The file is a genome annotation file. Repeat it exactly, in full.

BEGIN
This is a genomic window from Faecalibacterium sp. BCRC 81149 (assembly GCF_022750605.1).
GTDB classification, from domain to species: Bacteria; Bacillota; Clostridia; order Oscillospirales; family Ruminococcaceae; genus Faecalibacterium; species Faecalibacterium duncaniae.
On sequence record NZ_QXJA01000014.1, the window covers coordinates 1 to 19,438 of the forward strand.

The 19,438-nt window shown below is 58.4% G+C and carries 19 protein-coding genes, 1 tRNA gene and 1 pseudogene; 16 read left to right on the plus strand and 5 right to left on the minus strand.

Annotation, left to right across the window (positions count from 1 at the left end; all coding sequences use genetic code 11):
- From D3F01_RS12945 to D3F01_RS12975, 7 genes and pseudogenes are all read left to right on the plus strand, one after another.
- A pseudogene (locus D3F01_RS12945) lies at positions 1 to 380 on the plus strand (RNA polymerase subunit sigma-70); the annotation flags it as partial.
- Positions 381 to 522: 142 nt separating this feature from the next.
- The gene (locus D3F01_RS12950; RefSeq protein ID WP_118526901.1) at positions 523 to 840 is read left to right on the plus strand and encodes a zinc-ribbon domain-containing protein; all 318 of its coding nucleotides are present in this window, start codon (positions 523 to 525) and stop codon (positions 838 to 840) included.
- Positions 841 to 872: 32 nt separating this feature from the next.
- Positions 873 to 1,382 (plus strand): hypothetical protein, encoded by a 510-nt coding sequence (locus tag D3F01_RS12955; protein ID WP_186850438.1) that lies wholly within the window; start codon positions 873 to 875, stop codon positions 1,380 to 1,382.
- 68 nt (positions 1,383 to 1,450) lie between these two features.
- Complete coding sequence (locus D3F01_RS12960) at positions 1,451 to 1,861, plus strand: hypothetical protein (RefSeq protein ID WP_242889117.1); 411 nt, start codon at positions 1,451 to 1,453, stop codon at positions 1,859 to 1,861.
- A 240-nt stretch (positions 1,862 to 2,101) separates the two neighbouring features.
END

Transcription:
This is a genomic window from Faecalibacterium sp. BCRC 81149 (assembly GCF_022750605.1).
GTDB classification, from domain to species: Bacteria; Bacillota; Clostridia; order Oscillospirales; family Ruminococcaceae; genus Faecalibacterium; species Faecalibacterium duncaniae.
On sequence record NZ_QXJA01000014.1, the window covers coordinates 1 to 19,438 of the forward strand.

The 19,438-nt window shown below is 58.4% G+C and carries 19 protein-coding genes, 1 tRNA gene and 1 pseudogene; 16 read left to right on the plus strand and 5 right to left on the minus strand.

Annotation, left to right across the window (positions count from 1 at the left end; all coding sequences use genetic code 11):
- From D3F01_RS12945 to D3F01_RS12975, 7 genes and pseudogenes are all read left to right on the plus strand, one after another.
- A pseudogene (locus D3F01_RS12945) lies at positions 1 to 380 on the plus strand (RNA polymerase subunit sigma-70); the annotation flags it as partial.
- Positions 381 to 522: 142 nt separating this feature from the next.
- The gene (locus D3F01_RS12950; RefSeq protein ID WP_118526901.1) at positions 523 to 840 is read left to right on the plus strand and encodes a zinc-ribbon domain-containing protein; all 318 of its coding nucleotides are present in this window, start codon (positions 523 to 525) and stop codon (positions 838 to 840) included.
- Positions 841 to 872: 32 nt separating this feature from the next.
- Positions 873 to 1,382 (plus strand): hypothetical protein, encoded by a 510-nt coding sequence (locus tag D3F01_RS12955; protein ID WP_186850438.1) that lies wholly within the window; start codon positions 873 to 875, stop codon positions 1,380 to 1,382.
- 68 nt (positions 1,383 to 1,450) lie between these two features.
- Complete coding sequence (locus D3F01_RS12960) at positions 1,451 to 1,861, plus strand: hypothetical protein (RefSeq protein ID WP_242889117.1); 411 nt, start codon at positions 1,451 to 1,453, stop codon at positions 1,859 to 1,861.
- A 240-nt stretch (positions 1,862 to 2,101) separates the two neighbouring features.